THE US on Monday urged Rwanda to leave exiled opponents in peace as a diplomatic stand-off about attacks on Rwandese in South Africa went into a fifth day.
South Africa’s cluster of security ministers was understood to have met for several hours on Monday to weigh a measured response to the virtual breakdown of relations with Rwanda.
“Efforts to silence dissidents run counter to Rwanda’s democratic development,” said Jack Hillmeyer, the US embassy spokesman in Pretoria.
“We urge the government of Rwanda to respect the rights of members of all political parties and political leaders,” he said.
South Africa ordered the expulsion of three Rwandese diplomats last week in connection with a reported raid on the Johannesburg residence of former Rwanda army chief Kayumba Nyamwasa. Rwanda retaliated immediately, expelling six staff from South Africa’s embassy in Kigali.
The unfinished episode marked a new low in bilateral relations, already tense because of confrontation last year in the Democratic Republic of Congo (DRC), Rwanda’s western neighbour.
The South African government and a ministerial spokesman refused to comment on Monday about the security cluster meeting and what decisions it had reached, if any. It is usually chaired by Justice and Constitutional Development Minister Jeff Radebe.
The long delay in reacting to Rwanda’s decision to expel six South African officials underlined the gravity of the crisis but may also have signalled the government’s uncertainty about how to respond. The withdrawal of high commissioner George Twala — one of the last South African officials left in Kigali — is one option.
Rwanda’s high commissioner — the title used for ambassadors of one Commonwealth country based in another — in Pretoria, Vincent Karega, was understood to have travelled home as the crisis erupted to attend a previously planned meeting.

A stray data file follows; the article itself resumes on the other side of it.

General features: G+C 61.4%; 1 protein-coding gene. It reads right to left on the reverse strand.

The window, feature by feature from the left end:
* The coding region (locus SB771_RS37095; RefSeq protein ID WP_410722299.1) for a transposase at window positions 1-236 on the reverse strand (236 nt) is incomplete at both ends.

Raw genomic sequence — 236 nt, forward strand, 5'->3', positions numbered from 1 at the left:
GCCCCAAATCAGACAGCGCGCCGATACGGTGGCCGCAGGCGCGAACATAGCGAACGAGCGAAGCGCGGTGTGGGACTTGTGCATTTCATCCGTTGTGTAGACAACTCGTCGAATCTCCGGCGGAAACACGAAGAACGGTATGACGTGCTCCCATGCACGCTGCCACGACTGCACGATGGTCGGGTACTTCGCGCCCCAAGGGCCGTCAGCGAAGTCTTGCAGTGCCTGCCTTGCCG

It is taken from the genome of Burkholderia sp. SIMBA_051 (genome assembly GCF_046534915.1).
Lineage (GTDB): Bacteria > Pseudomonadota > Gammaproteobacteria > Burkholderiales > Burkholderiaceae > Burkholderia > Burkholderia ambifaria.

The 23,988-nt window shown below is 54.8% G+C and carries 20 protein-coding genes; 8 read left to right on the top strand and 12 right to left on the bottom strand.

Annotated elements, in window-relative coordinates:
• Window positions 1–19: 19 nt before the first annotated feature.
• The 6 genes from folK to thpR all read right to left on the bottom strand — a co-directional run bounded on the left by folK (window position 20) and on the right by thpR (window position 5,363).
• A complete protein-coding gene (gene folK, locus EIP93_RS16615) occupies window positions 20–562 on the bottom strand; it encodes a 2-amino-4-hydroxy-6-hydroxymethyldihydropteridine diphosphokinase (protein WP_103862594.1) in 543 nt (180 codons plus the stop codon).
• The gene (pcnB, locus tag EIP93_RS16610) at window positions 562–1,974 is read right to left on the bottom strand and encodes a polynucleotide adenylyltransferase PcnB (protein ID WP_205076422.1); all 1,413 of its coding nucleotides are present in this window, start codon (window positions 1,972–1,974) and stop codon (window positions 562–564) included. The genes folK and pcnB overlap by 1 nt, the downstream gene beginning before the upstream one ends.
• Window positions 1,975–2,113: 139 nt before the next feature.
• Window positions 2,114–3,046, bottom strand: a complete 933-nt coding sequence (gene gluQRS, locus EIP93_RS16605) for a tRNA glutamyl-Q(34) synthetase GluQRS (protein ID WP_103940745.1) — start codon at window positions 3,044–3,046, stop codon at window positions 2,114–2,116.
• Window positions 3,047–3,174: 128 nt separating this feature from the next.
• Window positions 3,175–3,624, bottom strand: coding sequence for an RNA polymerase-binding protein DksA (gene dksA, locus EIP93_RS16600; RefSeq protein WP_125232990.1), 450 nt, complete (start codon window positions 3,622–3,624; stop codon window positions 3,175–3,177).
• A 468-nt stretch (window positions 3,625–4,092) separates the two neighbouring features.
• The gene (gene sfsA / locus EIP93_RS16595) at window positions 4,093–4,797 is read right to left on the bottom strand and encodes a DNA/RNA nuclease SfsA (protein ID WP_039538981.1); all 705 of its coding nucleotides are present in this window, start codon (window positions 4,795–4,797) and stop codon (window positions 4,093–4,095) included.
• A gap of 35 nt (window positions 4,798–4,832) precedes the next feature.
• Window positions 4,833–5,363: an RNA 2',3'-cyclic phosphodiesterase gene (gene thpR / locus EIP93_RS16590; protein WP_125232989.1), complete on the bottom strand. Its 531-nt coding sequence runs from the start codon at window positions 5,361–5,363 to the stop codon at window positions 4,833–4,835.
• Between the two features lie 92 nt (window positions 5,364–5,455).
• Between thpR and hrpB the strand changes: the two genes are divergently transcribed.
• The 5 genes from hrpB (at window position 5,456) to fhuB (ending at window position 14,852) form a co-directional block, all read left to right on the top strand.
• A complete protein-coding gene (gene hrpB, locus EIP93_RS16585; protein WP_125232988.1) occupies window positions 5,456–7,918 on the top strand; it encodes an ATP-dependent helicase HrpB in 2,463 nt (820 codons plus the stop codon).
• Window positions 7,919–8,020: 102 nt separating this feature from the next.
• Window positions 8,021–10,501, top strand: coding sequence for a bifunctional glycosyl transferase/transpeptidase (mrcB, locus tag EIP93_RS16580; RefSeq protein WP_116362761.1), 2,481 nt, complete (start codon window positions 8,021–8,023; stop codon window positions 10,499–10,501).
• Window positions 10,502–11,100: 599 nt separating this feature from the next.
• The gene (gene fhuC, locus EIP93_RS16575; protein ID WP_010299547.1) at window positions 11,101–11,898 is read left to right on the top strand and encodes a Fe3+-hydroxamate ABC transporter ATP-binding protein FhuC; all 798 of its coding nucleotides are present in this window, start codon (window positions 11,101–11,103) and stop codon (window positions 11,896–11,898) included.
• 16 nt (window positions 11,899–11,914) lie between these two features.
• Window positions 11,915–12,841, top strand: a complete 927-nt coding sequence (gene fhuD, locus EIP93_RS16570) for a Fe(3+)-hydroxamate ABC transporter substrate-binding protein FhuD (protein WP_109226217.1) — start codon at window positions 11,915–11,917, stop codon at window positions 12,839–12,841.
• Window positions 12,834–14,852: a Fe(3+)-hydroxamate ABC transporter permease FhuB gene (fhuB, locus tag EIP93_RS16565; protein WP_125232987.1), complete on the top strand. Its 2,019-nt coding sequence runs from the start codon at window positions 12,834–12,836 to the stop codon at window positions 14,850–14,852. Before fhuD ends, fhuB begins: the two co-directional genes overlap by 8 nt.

Gen Nyamwasa had previously survived an assassination attempt after going into exile in South Africa. Another former ally of Rwandan President Paul Kagame, Patrick Karegeya, was murdered in a Sandton hotel room on New Year’s Eve and prominent opponents have been attacked, killed or threatened in South Africa, Mozambique and the UK.
“The US is troubled by the succession of what appear to be politically motivated attacks against prominent Rwandan exiles. President Kagame’s statements about ‘consequences’ for those who ‘betray’ Rwanda are of deep concern,” Mr Hillmeyer said.
Mr Kagame, a member of the Tutsi minority, has led Rwanda since the end of the 1994 genocide committed by hardliners in the Hutu majority. His comments about Karegeya’s killing have included a denial of responsibility but the assertion that his former external intelligence chief had it coming to him.
A crackdown by South African security agencies on suspected hitmen sent to target Rwandese dissidents was overdue, said Stephanie Wolters, a senior analyst at the Institute for Security Studies in Pretoria.
“The attacks were starting to make the South African government look ridiculous,” she said.
Rwanda’s embassy in Pretoria was not taking calls on Monday and South Africa’s mission in Kigali had a sign up saying that no visas were being issued.